This past week was a bit slow in terms of movie news thanks to the holiday, but there’s always plenty to talk about. Over the past seven days we found reasons to discuss the performances of Peter Cushing, the significance of Medium Cool (one of my faves) and of course the entirety (so far) of the Before (Sunrise/Sunset/Midnight) and Fast and Furious franchises. Meanwhile we wrapped up our 2013 Cannes coverage, consumed all of the long-awaited new episodes of Arrested Development and found new reasons to look forward to the future work of Sam Mendes, Jordan Vogt-Roberts and Doctor Who beauty Karen Gillan, who has just been announced as being cast as a villain in Guardians of the Galaxy.
I’ve highlighted a bunch of FSR’s content from the past seven days along with two outside links to notable pieces from our friends. As usual, if you have or know of a movie-related (or TV-related) piece of news commentary or feature that I should include in the Reject Recap, please send it my way.
Start your weekend right after the jump.
“As materially strange as one would expect a vampire film from Jim Jarmusch to be, Only Lovers Left Alive …is a winner largely because of Jarmusch’s pithy script, which ably integrates these centuries-old characters into the contemporary milieu of Detroit. Unexpectedly, it’s also a laugh riot, delivering some of the year’s heartiest laughs amid its dark backdrop, which are sure to go down a treat with the filmmaker’s fans. Even with a lackadaisical pace, it’s the sterling performances that really see it through; the trio of Hiddleston, Swinton and Wasikowska don’t falter for even a moment. What a rebuke to Twilight this is.” – Shaun Munro
Check out the rest of Munro’s Cannes coverage:
2013 Cannes Film Festival Reviews
“Brian lands a car on a yacht in 2 Fast 2 Furious: While plenty of fuss has been made over some of the larger vehicles that pop up in the newest film (a tank! a plane!), the franchise’s obsession with big toys started early. Sure, sure, it’s very impressive that Vin Diesel drives a car out of a moving airplane in the latest film, but way back in 2 Fast 2 Furious, Paul Walker was driving cars onto moving yachts, all while Tyrese Gibson screams like he’s being murdered in the passenger seat and Eva Mendes somehow manages to look bored the entire time (this is why we got rid you, Mendes). This stunt sequence is insane, and it’s also the first real example that the franchise doesn’t give a good goddamn about physics or road conditions or wind factor or what have you. Ride or die indeed.” – Kate Erbland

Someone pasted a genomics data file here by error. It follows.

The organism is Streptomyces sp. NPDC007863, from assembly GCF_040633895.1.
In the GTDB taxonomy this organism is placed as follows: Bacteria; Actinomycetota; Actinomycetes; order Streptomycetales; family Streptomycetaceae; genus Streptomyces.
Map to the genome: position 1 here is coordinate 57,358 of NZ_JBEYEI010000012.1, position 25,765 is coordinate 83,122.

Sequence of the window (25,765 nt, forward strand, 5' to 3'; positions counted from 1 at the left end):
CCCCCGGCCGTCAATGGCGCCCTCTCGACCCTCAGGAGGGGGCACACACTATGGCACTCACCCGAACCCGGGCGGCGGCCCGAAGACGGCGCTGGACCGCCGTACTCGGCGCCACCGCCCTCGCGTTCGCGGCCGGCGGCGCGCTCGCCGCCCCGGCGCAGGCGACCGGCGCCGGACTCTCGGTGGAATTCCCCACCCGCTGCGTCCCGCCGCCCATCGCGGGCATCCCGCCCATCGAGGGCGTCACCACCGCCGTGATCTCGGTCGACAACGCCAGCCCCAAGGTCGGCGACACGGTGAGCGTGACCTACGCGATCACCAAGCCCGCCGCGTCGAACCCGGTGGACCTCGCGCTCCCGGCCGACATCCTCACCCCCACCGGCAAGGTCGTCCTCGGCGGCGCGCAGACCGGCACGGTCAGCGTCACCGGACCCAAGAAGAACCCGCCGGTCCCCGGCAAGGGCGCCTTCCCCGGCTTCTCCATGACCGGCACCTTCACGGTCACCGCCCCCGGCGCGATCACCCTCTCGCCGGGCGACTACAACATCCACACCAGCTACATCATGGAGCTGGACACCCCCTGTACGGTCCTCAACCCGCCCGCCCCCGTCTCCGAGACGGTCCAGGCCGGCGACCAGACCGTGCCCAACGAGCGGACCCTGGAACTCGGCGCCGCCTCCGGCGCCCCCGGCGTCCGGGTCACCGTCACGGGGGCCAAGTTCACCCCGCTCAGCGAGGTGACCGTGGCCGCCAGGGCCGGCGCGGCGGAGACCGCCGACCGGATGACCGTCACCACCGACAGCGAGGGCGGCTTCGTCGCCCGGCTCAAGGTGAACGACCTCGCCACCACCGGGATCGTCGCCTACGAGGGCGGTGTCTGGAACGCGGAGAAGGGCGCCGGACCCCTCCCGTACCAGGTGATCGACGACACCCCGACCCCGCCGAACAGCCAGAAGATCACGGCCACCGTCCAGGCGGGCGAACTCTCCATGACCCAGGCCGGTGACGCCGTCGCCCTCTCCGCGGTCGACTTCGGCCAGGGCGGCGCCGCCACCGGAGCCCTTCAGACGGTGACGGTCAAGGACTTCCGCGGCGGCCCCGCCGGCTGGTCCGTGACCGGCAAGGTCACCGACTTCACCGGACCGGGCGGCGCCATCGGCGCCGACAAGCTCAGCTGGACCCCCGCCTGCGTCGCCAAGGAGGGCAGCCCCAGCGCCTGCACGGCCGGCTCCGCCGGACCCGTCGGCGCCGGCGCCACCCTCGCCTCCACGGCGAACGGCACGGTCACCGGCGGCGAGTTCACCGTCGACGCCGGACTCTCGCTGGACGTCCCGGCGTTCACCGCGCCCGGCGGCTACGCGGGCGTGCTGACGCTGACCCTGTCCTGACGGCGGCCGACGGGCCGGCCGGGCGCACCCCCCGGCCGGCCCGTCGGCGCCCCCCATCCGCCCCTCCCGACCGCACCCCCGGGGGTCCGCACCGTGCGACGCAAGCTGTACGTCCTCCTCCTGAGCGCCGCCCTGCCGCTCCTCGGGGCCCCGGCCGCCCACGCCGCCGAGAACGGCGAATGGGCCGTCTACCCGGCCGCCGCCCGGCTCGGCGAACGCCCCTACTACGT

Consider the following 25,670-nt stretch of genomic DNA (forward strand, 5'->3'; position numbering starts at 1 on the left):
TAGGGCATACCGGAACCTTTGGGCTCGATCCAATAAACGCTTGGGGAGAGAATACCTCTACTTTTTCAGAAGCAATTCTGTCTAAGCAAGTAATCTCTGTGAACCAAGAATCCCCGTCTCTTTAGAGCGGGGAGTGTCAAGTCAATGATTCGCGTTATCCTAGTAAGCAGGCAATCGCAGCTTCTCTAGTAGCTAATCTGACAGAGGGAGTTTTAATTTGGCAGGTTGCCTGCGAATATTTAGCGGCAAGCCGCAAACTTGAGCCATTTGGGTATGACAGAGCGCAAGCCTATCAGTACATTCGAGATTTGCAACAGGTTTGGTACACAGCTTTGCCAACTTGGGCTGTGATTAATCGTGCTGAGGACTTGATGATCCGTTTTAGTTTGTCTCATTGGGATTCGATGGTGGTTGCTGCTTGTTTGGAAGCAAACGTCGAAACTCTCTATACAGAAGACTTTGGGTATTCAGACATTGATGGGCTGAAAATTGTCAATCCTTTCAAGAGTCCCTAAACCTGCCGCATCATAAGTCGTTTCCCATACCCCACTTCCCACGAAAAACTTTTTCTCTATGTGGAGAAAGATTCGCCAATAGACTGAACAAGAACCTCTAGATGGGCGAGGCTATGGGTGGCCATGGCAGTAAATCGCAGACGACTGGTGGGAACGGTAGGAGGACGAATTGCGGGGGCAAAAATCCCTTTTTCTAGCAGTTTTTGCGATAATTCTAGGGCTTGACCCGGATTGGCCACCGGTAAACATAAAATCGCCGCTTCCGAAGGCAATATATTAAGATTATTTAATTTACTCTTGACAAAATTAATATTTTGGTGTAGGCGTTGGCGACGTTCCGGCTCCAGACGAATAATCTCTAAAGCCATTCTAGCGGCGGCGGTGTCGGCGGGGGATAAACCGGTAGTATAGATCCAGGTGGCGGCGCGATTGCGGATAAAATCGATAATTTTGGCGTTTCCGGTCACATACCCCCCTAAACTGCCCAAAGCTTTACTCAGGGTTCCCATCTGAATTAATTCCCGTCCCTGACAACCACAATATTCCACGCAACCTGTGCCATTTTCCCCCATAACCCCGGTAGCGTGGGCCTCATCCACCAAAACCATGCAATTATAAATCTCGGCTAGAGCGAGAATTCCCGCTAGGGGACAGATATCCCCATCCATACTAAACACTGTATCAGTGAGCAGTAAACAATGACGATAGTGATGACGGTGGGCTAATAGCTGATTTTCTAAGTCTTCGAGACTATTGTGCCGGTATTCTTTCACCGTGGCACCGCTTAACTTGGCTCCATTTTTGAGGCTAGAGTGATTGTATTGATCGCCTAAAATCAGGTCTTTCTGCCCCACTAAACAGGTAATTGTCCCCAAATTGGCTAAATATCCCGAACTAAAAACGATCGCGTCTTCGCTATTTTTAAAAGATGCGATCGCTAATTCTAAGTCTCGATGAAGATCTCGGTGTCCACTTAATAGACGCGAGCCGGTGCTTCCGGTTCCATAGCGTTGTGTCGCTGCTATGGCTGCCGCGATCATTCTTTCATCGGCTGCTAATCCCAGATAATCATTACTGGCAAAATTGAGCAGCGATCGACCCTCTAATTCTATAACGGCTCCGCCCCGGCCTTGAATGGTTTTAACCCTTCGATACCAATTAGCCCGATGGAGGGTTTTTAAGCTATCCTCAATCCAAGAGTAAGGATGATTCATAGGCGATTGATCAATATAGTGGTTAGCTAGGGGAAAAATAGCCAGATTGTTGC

More on Fast and Furious:
10 Movies to Watch After You’ve Seen Fast & Furious 6
Get Ready for a Hundred More Fast and Furious Movies
Our Oswalt-Like Conception Of Fast & Furious 7
“The irony of a slow-to-develop show awkwardly finding the right home on the instant gratification machine of the internet comes with the built-in pleasure/opportunity of not having to endure a week before getting to the good stuff. Giving it one more shot after an hour-and-a-half is a lot easier than grinding your teeth through a stale three weeks. In that sense, the problems stemming directly from the show’s new format are hamstrung by the speed of the internet and saved by it. Hopefully those looking for the show they once loved won’t deepen the irony by waiting 7 years for Arrested Development to return, only to give up on it after 3 episodes.” – Scott Beggs
More on Arrested Development:
The Arrested Development Drinking Game
“Despite the film’s compelling depiction of Liberace, and the particularly ‘70s relationship between he and Scott Thorson, Behind the Candelabra is really interested in fame as an institution, as something that can be reducible to contracts and points of ownership, and as a state of being that one can be fully subsumed in without ever acquiring it themselves. Candelabra’s Liberace sees fame and public perception as something that can, and should, be highly regulated. Douglas’s Liberace bemoans the politicized bastardization of fame by the Jane Fonda types, and makes a business out of suing for libel anyone who tries to connect the private Liberace with the public one…Liberace makes another person into his image when he sees to Scott getting plastic surgery. There is no essential, corporeal, psychologically individualized Liberace: fame is instead a transferable state of being, a mere likeness that can be commodified and circulated.” – Landon Palmer